Transnational Terrorism

This feature is part of the online resources to accompany the textbook Foundations of International Relations.

The interconnected nature of the global system has brought with it not only unprecedented opportunities and progress in human development, but also greater risks. A shadow side of globalisation gives criminal and violent groups the ability to spread their message and widen their operations. The impact of this alters not only the organisation, resources and methods of such groups but also their reasoning and motivations. Under these conditions we have seen the proliferation of terrorist groups with agendas and operations that go beyond the states where those groups originated and principally operate. International Relations concerns itself with transnational terrorism as it poses risks, and questions, that are not easily addressed through domestic (or disconnected) law and order solutions. In recent decades, transnational terrorism has also generated some heated debates, both in scholarship and in public and political spheres, due to 9/11 and the subsequent US-led War on Terror. It remains one of the foremost global issues in our world.

Much as transnational corporations originate in one place and develop operations that span the local and the international, those terrorist groups with goals, activities and organisational forms that reach beyond their point of origin can also be referred to as ‘transnational’. This draws an important distinction from non-transnational terrorist groups such as the Tamil Tigers (LTTE) in Sri Lanka and the Euskadi Ta Askatasuna (ETA) in Spain whose goals, membership and activities are focused on state politics, even if they receive international support. While defining transnational terrorism is therefore relatively straightforward as it denotes when the issue is one for International Relations’ concern, defining terrorism itself is the subject of much debate.

Terrorism and terrorists can be transnational in three ways: through their goals, their actions and their organisational form – each of which exposes the dark side of globalisation. Furthermore, while examples of transnational terrorism since 2001 may appear to be mostly religiously inspired, one cannot conclude that there is anything inevitable about this, or that Islam specifically is the significant factor.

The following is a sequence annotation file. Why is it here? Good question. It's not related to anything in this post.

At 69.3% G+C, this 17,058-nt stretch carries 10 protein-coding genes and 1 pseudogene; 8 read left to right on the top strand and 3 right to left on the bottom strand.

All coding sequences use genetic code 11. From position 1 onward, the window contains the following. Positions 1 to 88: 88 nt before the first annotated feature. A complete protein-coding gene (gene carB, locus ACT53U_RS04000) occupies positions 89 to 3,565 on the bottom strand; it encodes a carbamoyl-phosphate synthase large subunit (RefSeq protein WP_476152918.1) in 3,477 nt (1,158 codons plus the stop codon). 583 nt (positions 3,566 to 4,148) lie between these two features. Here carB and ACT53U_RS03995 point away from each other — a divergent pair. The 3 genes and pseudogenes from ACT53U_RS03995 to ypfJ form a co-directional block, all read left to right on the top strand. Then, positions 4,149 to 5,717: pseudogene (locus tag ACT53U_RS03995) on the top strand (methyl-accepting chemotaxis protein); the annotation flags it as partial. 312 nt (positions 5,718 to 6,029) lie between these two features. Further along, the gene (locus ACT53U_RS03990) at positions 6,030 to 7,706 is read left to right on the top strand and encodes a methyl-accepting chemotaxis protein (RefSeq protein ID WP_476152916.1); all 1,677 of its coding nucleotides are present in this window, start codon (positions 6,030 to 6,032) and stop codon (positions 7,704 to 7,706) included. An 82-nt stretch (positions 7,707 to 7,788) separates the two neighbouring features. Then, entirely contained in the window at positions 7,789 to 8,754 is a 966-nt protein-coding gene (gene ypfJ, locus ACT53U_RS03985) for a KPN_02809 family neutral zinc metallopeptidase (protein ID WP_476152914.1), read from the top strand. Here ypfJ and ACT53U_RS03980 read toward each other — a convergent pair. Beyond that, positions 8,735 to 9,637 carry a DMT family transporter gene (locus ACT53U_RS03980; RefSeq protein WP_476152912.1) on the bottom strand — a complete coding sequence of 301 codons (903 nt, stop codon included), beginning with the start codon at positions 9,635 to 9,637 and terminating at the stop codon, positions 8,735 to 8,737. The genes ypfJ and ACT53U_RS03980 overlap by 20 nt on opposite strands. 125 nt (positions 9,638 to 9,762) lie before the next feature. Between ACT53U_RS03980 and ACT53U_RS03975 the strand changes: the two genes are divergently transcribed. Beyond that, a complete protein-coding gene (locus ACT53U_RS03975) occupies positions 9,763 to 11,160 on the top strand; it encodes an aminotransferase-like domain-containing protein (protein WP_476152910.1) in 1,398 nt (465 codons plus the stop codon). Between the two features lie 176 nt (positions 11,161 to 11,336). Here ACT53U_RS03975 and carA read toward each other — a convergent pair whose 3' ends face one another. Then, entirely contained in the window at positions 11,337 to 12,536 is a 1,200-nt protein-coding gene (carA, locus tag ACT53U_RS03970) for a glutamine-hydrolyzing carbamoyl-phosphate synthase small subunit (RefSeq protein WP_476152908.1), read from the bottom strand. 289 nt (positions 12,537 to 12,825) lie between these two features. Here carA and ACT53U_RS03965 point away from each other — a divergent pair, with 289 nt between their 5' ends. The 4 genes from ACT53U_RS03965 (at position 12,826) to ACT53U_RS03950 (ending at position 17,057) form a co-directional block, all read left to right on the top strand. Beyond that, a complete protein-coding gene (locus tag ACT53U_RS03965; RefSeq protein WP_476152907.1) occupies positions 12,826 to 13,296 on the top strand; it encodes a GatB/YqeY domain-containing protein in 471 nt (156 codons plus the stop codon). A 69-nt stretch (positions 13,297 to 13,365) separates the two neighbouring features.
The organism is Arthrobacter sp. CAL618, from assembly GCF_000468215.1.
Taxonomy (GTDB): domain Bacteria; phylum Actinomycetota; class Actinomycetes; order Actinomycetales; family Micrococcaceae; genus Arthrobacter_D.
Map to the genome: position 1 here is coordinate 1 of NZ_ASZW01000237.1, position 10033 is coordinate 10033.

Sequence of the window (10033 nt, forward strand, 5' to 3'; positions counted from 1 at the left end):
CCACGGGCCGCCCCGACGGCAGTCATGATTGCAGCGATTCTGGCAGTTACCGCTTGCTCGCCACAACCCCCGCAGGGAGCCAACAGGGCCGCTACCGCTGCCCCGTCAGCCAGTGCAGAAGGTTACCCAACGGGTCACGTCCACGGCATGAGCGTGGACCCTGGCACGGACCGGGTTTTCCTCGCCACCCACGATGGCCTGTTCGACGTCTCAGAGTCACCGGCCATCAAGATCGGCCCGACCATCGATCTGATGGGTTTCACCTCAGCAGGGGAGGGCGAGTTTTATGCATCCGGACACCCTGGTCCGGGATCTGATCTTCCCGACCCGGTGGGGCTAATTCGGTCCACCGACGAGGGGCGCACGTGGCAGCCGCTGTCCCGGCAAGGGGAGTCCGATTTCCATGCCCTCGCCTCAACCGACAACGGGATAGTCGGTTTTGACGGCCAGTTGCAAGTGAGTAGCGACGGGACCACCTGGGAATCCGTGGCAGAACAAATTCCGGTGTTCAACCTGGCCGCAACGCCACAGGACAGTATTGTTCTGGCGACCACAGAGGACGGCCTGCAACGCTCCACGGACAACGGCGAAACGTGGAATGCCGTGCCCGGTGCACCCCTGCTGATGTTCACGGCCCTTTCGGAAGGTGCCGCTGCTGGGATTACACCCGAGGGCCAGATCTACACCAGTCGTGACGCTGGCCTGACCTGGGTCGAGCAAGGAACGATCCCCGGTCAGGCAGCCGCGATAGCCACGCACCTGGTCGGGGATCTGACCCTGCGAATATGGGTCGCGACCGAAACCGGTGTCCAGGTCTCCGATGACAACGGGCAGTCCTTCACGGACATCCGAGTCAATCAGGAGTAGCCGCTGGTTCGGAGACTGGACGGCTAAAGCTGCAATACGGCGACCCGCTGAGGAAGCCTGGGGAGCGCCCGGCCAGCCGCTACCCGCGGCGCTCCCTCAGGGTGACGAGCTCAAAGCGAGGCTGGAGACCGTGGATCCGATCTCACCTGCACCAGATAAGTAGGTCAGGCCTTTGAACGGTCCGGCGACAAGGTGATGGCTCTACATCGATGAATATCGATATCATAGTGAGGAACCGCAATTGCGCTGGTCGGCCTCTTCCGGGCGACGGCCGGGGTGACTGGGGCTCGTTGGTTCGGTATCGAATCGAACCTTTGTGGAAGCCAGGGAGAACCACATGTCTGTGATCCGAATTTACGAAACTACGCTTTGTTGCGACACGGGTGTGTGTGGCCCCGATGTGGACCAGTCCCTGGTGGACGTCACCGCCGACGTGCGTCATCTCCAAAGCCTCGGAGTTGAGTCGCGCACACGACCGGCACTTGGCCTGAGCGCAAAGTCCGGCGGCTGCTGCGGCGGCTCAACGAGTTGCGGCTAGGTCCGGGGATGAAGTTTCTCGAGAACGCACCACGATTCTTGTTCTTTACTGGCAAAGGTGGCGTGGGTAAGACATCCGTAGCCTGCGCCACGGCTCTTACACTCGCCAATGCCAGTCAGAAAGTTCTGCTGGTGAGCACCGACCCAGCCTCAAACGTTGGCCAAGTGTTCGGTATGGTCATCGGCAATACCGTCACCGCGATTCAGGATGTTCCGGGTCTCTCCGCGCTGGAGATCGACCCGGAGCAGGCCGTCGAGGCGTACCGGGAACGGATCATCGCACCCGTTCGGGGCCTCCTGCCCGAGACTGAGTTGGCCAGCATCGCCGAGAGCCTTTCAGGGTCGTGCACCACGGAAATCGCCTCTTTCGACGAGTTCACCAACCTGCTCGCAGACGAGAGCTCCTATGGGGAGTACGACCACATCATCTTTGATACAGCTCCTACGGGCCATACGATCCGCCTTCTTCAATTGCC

Perhaps no transnational terrorist group has gained as much attention and notoriety for its activities as Islamic State (also referred to as ISIS, ISIL and Daesh). While it was al-Qaeda that brought transnational terrorism to the centre of international relations following their 9/11 attacks, it was Islamic State that came to dominate attention over the longer term due to their desire to create a ‘caliphate’ (an Islamic empire) and more importantly their short-lived success in doing so. This is where their name originates, via their intention to annex territory and self-declare statehood. Capitalising on the chaos of the Syrian Civil War and ongoing instability in Iraq post-2011, Islamic State took control of large areas of territory. At one point it held approximately 30 per cent of Syria and 40 per cent of Iraq. By 2018, coordinated international action had pushed them out of most of this territory.

Text adapted from Brown, Katherine E. ‘Transnational Terrorism’. In, McGlinchey, Stephen. 2022. Foundations of International Relations. London: Bloomsbury.

Below is a collection of multimedia and textual resources that help unpack, and explain, the importance of terrorism within International Relations.

General Overviews

Fighting Terror – Podcast series

Talking Terror – Podcast series

PBS Frontline – documentary collection on terrorism

Global Terrorism Database – Website resource

Defining terrorism – Coursera free lecture

Religion, War and Terrorism – online lecture

International Centre for Counterterrorism – website

Islamic State and Affiliated Groups

The ISIS files – website resource


Far right extremism

Further Reading on E-International Relations

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